No incidents or injuries have been reported.

Starbrights Dragon is covered in a blue furry fabric with silver satin tummy, feet pads, wings and horns. The horns light up and the toy makes a musical sound when the hand is squeezed. The stuffed animal is about 17 inches high.

The tracking label ending with 9333 or 9334 for USA and 9337 or 9459 for Canada can be found on the label sewn on the backside of the leg.

The stuffed animals. Manufactured in China, were sold at Build-A-Bear Workshop stores and online at www.buildabear.com between April 2015, and August 2015, for about $25.

Consumers should immediately take the recalled stuffed animal away from children and return it to any Build-A-Bear Workshop store to receive a coupon for any Build-A-Bear stuffed animal.

Consumers may contact Build-A-Bear toll-free at 866-236-5638 from 8 a.m. to 8 p.m. (CT) Monday through Friday, from 9 a.m. to 6 p.m. (CT) on Saturday and from 10 a.m. to 7 p.m. (CT) on Sunday; by email at ProductHotline@buildabear.com or online www.buildabear.com for more information.

Build-A-Bear Workshop of St. Louis, Mo., is recalling about 34,600 Starbrights Dragon stuffed animals in the U.S. and Canada. The satin seam of the stuffe...

Rainbow Play Systems recalls plastic yellow trapeze rings

The rings can unexpectedly crack or break during use

Rainbow Play Systems is recalling about 133,000 pairs of plastic trapeze rings sold in the U.S., Canada and Mexico.

The rings can unexpectedly crack or break during use, posing a fall hazard to children.

The company has received more than 100 reports of the rings cracking or breaking including 15 with reports of injuries consisting of bumps, bruises, lacerations, concussion and one broken finger.

This recall involves only the yellow plastic trapeze rings, which are triangular with rounded sides and have a loop at the top. They measure about 8½ inches high by 6½ inches wide. The yellow rings come as a pair and are connected to a trapeze bar.

They were sold either as a separate component or as an attachment on the following Rainbow-branded residential wooden playsets: All-American, Backyard Circus, Carnival, Fiesta, King Kong, Monster, Sunray, Sunshine and Rainbow.

All of these playsets have an aluminum plate located on the front of the wooden swing beam with the following name stamped on it, “Playgrounds America,” “Rainbow Play Systems Inc.,” or “Sunray Premium Playgrounds.”

The trapeze rings, manufactured in the U.S., were sold at Rainbow dealers nationwide from January 2007, through December 2011, and at several mass merchandisers including Sam’s Club, Toys R Us and Walmart from January 2009, through December 2009. The playsets retailed for between $900 and $10,000.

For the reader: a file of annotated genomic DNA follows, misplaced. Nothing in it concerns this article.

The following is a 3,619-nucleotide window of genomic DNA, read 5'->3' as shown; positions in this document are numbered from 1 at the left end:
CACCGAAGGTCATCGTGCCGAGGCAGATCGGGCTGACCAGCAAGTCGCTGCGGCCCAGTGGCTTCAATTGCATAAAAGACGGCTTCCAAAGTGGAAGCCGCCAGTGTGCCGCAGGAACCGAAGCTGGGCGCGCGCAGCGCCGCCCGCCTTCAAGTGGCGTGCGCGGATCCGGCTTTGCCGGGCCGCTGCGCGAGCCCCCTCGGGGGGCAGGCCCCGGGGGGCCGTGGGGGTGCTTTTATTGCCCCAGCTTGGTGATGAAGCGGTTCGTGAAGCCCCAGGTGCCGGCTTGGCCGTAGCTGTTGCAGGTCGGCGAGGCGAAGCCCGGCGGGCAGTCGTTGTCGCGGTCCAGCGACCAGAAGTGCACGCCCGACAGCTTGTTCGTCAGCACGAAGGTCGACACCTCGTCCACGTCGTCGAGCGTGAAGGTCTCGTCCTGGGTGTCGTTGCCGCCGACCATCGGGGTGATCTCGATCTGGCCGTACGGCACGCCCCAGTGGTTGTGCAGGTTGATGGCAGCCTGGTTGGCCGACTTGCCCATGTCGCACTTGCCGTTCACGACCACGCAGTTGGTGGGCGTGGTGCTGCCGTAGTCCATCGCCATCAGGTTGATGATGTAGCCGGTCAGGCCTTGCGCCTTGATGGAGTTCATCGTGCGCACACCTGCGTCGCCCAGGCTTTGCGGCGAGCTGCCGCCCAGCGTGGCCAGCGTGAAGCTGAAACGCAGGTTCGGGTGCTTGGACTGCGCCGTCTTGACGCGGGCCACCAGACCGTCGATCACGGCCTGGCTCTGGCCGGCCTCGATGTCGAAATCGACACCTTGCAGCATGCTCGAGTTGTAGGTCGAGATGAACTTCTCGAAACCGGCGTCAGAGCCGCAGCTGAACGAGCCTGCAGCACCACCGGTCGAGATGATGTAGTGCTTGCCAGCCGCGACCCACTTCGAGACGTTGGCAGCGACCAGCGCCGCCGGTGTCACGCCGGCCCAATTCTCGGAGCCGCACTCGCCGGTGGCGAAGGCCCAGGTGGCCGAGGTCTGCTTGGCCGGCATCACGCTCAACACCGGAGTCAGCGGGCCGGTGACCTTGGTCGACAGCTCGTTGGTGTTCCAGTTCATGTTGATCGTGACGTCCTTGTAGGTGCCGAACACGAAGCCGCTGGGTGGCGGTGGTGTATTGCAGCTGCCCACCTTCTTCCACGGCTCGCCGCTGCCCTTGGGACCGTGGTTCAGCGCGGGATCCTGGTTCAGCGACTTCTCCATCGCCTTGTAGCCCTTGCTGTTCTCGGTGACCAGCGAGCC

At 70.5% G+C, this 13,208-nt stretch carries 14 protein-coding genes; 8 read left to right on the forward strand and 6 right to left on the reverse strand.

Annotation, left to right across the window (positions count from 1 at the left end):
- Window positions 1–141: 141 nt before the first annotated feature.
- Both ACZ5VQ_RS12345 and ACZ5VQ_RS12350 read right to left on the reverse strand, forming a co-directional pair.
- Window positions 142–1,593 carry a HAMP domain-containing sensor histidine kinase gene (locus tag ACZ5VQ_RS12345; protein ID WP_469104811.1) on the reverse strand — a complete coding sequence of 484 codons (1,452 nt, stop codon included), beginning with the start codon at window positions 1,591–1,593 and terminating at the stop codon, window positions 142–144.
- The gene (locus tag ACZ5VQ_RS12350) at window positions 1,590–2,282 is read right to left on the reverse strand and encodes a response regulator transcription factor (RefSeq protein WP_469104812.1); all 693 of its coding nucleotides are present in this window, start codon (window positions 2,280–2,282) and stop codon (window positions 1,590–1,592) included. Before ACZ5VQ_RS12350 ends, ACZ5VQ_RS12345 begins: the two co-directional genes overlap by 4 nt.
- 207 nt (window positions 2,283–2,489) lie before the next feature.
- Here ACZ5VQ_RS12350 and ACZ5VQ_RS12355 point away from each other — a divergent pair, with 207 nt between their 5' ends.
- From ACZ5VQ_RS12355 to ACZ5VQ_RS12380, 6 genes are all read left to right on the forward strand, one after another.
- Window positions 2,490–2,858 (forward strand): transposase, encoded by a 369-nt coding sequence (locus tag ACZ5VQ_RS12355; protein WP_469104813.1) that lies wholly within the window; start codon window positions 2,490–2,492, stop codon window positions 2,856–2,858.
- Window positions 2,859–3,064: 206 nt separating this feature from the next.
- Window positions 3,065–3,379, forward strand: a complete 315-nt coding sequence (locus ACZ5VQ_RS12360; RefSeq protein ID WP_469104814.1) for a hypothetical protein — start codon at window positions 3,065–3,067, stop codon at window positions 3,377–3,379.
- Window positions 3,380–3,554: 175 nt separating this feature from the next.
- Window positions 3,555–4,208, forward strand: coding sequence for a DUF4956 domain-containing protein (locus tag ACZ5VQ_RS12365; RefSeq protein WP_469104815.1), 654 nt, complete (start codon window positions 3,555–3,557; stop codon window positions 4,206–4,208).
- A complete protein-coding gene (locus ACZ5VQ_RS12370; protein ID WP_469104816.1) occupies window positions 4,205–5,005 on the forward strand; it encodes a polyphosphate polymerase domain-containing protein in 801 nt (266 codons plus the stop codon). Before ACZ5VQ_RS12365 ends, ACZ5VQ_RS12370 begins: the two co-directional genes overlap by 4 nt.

Consumers should immediately stop children from using the recalled rings, contact Rainbow for ring removal instructions, then remove the rings from the playset and receive a $10 gift card.

Consumers may contact Rainbow Play Systems toll-free at 888-201-1570 from 8 a.m. to 5 p.m. (CT) Monday through Friday or online at www.rainbowplay.com and click on the Recall tab located on the top menu bar for more information.  

Rainbow Play Systems is recalling about 133,000 pairs of plastic Trapeze rings sold in the U.S., Canada and Mexico. The rings can unexpectedly crack or br...

The Land of Nod recalls mobiles

The yarn from the sheep figures can unravel, posing a strangulation hazard

The Land of Nod is recalling about 400 Follow the Herd mobiles.

The yarn from the sheep figures can unravel, posing an entanglement and strangulation hazard to young children.

The company has received three reports of the sheep's yarn unraveling. No injuries have been reported.

The Land of Nod Follow the Herd mobile mobile is made of white wool felt and has five sheep figures made of white wool yarn. The sheep have black felt eyes and brown felt ears. The mobile is about 24 inches tall, 10 inches wide and 10 inches deep. SKU number 198234 is on a label attached to the body of the mobile.

The mobiles, manufactured in Nepal, were sold exclusively at The Land of Nod stores nationwide and online at www.landofnod.com from September 2013, through May 2015, for about $50.

Consumers should immediately put the recalled mobiles out of the reach of children and contact The Land of Nod for a full refund.

Consumers may contact The Land of Nod at 800-933-9904 from 8:30 a. m. to 5 p.m. (CT) Monday through Friday or online at www.landofnod.com and click on Product Recalls at the bottom of the page for more information.

The Land of Nod is recalling about 400 Follow the Herd mobiles. The yarn from the sheep figures can unravel, posing an entanglement and strangulation haz...

Juratoys recalls fishing games

The product has small parts that pose a choking hazard to children

Juratoys U.S. of Fort Lauderdale, Fla., is recalling about 14,200 Sardines and Starfish fishing games in the U.S. and Canada.

The plastic worm at the end of the fishing pole line can separate, producing small parts that pose a choking hazard to children. Additionally, the small magnet inside the worm can liberate. Swallowing multiple magnets can result in serious internal injury.